It’s been a great summer, although busy as usual. After a cold and rainy spring it turned hot and dry and then just as rain was urgently needed, it began to rain and has been on and off for the last month. So a good growing season as well.
It has also been a busy barn inspection season. People are mainly concerned about the well-being of their heritage barns. They see the historic value of these buildings but don’t really know how and where to start in repairing them or if it’s even worth doing it. I know when we need to make a decision about something, Lillian and I look for more information, so finding someone with the information you need to make a good decision is certainly worth the effort.
After I came back from Asia I had a number of barns to look at, the first at Fenelon Falls, Ontario, north east of Barrie. Here a young couple from the city had purchased a farm in Haliburton, home of hard scrabble farming. Still, the pioneer’s dreams were in the barn, well framed, added to with a beautiful field stone foundation. But hard farming times and a lack of concern by previous owners had left the barn in neglect yet it was still quite repairable and not yet ready for the demolitioner's hammer.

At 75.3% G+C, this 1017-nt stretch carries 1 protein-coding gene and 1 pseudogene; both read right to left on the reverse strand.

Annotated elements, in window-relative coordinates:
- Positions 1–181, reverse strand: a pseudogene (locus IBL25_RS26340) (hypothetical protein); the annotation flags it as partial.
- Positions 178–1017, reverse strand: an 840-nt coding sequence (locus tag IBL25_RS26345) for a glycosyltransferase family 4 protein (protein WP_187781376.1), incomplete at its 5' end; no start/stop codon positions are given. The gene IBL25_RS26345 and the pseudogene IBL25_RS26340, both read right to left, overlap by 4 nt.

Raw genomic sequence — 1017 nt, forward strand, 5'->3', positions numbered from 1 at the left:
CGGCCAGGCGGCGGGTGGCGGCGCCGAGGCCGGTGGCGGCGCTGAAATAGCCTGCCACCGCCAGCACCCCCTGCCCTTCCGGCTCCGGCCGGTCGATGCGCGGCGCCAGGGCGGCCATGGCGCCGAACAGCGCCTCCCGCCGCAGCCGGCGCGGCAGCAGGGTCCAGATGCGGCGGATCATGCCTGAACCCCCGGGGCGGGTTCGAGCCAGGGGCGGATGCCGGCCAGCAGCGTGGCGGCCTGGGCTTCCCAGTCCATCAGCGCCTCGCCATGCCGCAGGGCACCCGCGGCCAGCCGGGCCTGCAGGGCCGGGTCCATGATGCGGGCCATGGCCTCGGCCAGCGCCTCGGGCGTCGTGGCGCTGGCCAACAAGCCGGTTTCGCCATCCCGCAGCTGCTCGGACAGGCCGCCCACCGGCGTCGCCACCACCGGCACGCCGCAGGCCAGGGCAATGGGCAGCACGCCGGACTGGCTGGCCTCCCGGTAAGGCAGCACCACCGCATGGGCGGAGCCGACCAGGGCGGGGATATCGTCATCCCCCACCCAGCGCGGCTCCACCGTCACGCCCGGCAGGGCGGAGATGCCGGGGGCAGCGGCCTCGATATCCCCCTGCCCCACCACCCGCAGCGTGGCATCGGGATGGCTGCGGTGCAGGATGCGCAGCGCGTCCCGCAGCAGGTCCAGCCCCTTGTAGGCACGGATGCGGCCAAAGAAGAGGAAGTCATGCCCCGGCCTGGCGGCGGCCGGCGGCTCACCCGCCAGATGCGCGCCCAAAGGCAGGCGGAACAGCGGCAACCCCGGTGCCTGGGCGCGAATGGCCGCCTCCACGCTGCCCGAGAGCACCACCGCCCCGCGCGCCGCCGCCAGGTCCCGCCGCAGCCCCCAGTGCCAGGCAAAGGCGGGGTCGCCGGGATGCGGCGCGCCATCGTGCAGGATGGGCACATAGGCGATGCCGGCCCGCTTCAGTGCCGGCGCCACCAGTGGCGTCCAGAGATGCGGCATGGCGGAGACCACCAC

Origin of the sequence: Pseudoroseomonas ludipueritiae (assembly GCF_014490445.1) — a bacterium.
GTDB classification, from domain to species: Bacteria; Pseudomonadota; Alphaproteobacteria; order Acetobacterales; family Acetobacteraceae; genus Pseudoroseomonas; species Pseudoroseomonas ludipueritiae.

Over the summer I have inspected over a dozen barns, each one different from the other, having the individual framer’s mark notched into the frame. That’s when every barn reflected the land that surrounded it, and was built to fit that farmer’s needs. The land hasn’t changed much yet the ‘one size fits all’ thinking is certainly prevalent today, and with it the destruction of our agricultural heritage. I hope more people have the foresight to value the amazing agricultural history we have, and conserve some of those hand-built buildings, that still dot our landscape.